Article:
Research highlight

NUI Galway research may lead to cancer drugs

NUI GALWAY scientists have identified a protein in cancer cells that could lead to the development of new treatments for a number of illnesses.

The team led by Prof Afshin Samali at NUI Galway’s (NUIG) department of biochemistry has found that a protein produced in stressed cells interacts with a stress sensor that allows cells to survive in intense conditions.

Prof Samali believes that understanding this interaction may help scientists to modify cancer cells to ensure they no longer survive exposure in such conditions.

He says this could have significant implications in the development of new cancer drugs, which would block the protein, called Hsp70, to encourage tumour cell death.

By contrast, in diseases where there is too much cell death, such as Alzheimer’s, Parkinson’s disease and diabetes, increasing the levels of Hsp70 could help these cells to survive stressful conditions, Prof Samali says.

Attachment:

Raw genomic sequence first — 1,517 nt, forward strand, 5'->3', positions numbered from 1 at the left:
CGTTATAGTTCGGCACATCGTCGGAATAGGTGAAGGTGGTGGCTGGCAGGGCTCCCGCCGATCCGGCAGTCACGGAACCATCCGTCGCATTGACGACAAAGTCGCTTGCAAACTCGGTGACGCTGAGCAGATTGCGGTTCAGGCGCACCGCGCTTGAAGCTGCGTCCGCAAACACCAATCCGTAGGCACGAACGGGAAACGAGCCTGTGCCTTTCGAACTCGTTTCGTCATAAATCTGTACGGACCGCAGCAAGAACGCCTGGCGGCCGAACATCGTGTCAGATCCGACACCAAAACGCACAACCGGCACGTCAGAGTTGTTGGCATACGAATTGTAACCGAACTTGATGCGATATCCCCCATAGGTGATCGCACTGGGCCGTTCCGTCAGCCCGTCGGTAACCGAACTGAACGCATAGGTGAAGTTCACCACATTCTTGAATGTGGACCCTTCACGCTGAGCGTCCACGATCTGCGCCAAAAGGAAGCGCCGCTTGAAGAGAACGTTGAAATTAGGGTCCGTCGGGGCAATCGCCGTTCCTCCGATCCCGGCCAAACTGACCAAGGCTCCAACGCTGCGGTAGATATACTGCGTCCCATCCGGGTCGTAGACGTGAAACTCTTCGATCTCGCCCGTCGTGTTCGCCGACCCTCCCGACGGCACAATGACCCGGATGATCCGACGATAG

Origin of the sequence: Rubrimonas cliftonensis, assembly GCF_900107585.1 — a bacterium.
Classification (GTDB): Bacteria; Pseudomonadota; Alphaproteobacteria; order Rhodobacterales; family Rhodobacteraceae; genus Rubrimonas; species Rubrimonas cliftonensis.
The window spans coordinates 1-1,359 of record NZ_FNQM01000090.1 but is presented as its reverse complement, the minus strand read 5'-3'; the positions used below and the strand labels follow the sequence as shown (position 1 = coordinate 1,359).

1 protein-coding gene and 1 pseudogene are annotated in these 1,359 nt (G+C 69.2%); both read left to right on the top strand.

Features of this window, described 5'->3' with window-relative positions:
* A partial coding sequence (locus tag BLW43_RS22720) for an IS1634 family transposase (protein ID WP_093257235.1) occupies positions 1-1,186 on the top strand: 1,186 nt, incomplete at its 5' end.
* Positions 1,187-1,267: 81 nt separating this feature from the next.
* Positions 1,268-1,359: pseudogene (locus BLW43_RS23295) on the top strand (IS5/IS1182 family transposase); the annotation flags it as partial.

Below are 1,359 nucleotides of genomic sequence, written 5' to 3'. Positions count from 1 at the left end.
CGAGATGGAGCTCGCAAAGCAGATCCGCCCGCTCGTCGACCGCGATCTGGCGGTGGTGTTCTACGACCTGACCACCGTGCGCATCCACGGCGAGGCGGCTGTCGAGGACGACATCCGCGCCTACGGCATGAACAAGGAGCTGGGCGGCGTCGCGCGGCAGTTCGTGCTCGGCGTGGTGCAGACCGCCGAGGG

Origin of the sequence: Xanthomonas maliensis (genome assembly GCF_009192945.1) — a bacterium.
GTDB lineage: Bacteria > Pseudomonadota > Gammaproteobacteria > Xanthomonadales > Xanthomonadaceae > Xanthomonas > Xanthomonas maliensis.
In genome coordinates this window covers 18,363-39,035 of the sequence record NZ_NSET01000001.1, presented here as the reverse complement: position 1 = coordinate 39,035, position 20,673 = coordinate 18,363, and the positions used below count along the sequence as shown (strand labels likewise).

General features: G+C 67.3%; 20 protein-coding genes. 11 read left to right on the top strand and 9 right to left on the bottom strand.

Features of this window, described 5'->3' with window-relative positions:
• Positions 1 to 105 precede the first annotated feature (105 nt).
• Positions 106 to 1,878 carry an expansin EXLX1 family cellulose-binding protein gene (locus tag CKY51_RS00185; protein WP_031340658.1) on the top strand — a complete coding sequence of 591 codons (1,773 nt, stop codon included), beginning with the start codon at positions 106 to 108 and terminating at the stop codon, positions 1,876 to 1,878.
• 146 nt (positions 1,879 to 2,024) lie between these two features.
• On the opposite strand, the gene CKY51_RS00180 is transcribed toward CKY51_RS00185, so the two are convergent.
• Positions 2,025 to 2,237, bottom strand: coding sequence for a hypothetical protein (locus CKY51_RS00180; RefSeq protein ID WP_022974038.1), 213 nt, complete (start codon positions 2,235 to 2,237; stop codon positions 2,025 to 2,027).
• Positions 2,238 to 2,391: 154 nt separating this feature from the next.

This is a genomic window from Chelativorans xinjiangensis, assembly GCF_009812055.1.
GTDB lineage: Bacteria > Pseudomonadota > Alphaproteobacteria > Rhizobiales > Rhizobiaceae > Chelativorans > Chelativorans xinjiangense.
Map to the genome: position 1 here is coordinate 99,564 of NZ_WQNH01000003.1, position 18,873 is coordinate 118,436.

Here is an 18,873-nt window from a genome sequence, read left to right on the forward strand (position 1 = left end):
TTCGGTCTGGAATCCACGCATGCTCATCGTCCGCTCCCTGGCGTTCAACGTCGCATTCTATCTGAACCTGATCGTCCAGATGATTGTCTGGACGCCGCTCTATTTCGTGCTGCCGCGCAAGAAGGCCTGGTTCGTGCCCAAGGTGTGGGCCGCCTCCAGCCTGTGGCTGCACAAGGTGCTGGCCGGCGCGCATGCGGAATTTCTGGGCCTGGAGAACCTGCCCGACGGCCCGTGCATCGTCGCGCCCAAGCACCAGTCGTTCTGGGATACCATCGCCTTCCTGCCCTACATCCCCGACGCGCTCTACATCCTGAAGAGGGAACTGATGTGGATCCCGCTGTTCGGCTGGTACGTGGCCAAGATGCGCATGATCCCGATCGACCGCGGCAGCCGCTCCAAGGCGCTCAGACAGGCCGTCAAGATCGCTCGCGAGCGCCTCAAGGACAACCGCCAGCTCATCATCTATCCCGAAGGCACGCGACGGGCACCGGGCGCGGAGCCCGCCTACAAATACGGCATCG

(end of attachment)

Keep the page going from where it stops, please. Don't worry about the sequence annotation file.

The findings, due to be published next week in the online scientific journal PLoS Biology , describe identification of the new protein-protein interaction.

Prof Samali told The Irish Times he had been working on Hsp70 since 1993. “Healthy cells are not usually under stress, but unhealthy cells, such as cancer cells, are often under considerable stress because they grow rapidly in places where they are not supposed to grow,” he said. “When a cell is under these stressful conditions, the stress protein Hsp70 is activated to help the cell . . . By interfering with this protein-protein interaction, we hope to develop a new class of anti-cancer drugs. This work was funded by Science Foundation Ireland and will have a significant impact on cancer research and drug design.”

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